The Ontario Government introduced Bill 4: Cap and Trade Cancellation Act, 2018 (Act) on July 25. When it becomes law, the Act will repeal Ontario's cap and trade legislation and "retire" or "cancel" the emissions allowances and offset credits held by Ontario participants, including those purchased at auction. The Act is expected to become law in the coming weeks, though it may undergo changes as it proceeds through the legislative process. Although the Act provides the framework for the wind down of cap and trade, certain specifics, such as the amount of compensation available to eligible participants for cancelled cap and trade instruments, will be prescribed by regulations which have not yet been published.....
The Ontario government suddenly cancelled hundreds of millions of dollars worth of programs meant to fight climate change on Tuesday, without anybody apparently being responsible for it.
Rebate programs for home energy-efficiency improvements such as new windows, smart thermostats and better insulation were the red flag, as the clearinghouse website for them was taken down and replaced by a notice saying they were closed. A subsidy program for new solar panels won’t launch. A $300-million fund for business-led experiments in reducing energy use went splat.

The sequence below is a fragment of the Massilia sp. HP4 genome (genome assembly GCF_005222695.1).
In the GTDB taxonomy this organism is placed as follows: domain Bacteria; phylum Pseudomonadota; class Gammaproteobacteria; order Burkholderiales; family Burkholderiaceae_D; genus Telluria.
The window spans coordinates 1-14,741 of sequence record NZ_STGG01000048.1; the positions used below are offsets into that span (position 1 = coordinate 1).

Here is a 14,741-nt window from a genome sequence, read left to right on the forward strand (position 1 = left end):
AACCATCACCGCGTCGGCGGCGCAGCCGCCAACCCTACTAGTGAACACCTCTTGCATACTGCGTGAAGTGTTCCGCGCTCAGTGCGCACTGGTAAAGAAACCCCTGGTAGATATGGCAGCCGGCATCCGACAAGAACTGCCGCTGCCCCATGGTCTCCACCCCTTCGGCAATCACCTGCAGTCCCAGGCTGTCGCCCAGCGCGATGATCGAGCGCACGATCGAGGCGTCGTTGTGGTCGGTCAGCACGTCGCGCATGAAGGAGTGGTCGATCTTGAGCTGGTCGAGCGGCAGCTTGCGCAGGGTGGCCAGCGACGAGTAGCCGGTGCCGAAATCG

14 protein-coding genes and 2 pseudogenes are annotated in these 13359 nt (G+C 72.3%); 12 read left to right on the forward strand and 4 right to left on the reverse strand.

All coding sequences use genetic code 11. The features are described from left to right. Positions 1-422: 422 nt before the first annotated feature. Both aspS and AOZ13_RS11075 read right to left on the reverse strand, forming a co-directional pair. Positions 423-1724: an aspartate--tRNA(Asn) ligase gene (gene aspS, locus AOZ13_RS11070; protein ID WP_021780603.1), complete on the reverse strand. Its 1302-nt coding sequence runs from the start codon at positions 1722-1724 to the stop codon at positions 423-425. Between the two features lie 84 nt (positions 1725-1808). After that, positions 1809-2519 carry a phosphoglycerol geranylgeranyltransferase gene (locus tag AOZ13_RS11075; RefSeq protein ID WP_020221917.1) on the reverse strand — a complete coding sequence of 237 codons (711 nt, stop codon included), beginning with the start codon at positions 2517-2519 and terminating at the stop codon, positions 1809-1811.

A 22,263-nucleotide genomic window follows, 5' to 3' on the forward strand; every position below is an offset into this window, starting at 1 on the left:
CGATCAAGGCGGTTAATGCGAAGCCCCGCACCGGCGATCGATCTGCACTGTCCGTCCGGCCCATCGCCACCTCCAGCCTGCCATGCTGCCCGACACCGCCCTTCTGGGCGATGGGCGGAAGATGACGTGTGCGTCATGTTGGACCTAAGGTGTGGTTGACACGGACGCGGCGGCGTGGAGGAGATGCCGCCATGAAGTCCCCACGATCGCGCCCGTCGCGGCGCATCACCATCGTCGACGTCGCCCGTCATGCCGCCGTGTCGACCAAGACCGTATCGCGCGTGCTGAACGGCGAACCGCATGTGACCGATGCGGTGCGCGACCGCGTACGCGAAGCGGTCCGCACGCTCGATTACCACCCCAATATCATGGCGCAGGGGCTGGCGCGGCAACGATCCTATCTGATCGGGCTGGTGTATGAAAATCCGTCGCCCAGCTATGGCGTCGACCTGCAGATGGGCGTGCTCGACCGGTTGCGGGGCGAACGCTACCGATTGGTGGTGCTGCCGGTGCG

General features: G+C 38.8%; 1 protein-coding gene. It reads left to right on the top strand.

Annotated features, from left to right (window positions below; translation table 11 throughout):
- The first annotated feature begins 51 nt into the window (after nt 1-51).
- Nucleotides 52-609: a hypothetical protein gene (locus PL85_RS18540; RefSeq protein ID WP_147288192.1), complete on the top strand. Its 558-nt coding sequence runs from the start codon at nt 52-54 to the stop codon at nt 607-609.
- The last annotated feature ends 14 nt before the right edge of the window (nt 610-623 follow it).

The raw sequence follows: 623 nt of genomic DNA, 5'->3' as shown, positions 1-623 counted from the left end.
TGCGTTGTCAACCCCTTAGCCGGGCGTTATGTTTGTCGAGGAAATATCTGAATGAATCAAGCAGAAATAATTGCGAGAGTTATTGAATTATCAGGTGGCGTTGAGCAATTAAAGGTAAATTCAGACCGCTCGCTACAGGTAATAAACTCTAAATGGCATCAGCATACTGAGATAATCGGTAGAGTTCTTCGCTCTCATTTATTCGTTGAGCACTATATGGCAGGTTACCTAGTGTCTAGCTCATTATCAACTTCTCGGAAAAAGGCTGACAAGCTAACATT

The abruptness of the cancellation is sending renovations higgledy-piggledy. The window-replacement rebate, worth as much as $5,000 if you’re doing a major upgrade, has been particularly popular. Since many windows are custom-made and take a lot of lead time to plan, manufacture and install, some property owners who’ve already started projects will very likely miss the new end-of-summer deadline for getting their final paperwork submitted.
A minister would ordinarily have to answer for the consequences of this decision because a minister would ordinarily have to order such a change.
Doug Ford's decision to cancel green incentive programs across Ontario has owners in the industry calling it an "assault on green energy" and a step in the wrong direction.
If we were totally dependent on Ontario as a business, we would not exist anymore.- Klaus Dohring , president of Green Sun RisingThe owner of Green Sun Rising in Windsor said they'll definitely feel the pinch in the short-term since there's no longer government cash being dangled in front of consumers enticing them to go green.
"In the last few years the available business for a solar company within Ontario was insufficient to keep the boat floating," said Klaus Dohring, president of Green Sun Rising, which supplies solar systems.